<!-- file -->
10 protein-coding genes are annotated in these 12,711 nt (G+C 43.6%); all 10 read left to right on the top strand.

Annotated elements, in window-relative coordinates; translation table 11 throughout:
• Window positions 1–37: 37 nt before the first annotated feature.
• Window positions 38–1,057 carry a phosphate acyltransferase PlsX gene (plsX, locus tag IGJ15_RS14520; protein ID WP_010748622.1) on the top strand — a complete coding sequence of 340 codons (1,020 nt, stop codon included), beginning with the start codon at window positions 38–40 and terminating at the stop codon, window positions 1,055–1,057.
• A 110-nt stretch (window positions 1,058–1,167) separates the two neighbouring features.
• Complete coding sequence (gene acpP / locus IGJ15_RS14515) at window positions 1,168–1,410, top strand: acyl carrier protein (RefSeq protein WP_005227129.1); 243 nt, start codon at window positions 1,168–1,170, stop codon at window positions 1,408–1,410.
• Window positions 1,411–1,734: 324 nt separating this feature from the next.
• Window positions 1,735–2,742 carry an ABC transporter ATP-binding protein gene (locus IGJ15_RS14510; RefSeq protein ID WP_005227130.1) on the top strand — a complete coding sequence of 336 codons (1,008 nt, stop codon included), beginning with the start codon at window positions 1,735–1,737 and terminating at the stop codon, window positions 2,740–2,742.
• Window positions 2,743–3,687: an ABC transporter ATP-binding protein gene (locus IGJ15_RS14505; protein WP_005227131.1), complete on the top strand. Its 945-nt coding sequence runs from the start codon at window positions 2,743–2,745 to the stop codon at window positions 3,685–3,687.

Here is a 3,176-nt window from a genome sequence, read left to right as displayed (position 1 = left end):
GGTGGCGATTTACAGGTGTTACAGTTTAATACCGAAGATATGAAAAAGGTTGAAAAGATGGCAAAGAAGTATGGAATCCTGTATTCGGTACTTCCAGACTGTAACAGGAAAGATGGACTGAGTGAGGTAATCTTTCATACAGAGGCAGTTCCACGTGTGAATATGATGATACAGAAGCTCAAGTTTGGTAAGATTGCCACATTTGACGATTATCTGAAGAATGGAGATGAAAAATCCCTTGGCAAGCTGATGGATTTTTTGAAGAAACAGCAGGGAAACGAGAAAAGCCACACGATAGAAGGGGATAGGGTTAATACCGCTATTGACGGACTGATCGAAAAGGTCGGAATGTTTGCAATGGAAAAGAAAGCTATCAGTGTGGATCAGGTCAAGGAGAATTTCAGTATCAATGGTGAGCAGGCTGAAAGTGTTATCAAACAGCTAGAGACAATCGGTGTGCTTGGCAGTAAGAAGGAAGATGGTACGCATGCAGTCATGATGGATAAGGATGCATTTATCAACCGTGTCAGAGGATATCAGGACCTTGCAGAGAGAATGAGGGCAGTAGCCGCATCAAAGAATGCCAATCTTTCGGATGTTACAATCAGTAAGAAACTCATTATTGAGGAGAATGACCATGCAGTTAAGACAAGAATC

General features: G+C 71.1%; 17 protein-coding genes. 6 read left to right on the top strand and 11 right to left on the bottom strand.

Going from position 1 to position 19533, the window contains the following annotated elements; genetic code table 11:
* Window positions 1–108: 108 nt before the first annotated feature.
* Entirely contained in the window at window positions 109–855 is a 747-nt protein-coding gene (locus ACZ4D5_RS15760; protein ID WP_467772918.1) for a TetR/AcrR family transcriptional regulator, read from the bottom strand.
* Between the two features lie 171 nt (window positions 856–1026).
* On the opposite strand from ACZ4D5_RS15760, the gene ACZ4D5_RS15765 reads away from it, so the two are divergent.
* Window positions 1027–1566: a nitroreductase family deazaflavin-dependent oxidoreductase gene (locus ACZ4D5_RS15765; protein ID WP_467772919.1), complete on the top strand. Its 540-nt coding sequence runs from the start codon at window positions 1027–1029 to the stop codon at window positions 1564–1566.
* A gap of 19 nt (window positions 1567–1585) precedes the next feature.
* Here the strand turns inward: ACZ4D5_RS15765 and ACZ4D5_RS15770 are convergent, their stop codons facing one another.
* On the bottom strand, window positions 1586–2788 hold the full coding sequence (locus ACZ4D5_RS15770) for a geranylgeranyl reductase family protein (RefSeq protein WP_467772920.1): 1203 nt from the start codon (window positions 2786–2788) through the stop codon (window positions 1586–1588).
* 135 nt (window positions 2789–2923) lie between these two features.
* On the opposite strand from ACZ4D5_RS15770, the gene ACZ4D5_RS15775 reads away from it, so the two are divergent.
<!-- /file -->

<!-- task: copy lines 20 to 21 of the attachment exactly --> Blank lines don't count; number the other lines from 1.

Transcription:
* Here the strand turns inward: ACZ4D5_RS15765 and ACZ4D5_RS15770 are convergent, their stop codons facing one another.
* On the bottom strand, window positions 1586–2788 hold the full coding sequence (locus ACZ4D5_RS15770) for a geranylgeranyl reductase family protein (RefSeq protein WP_467772920.1): 1203 nt from the start codon (window positions 2786–2788) through the stop codon (window positions 1586–1588).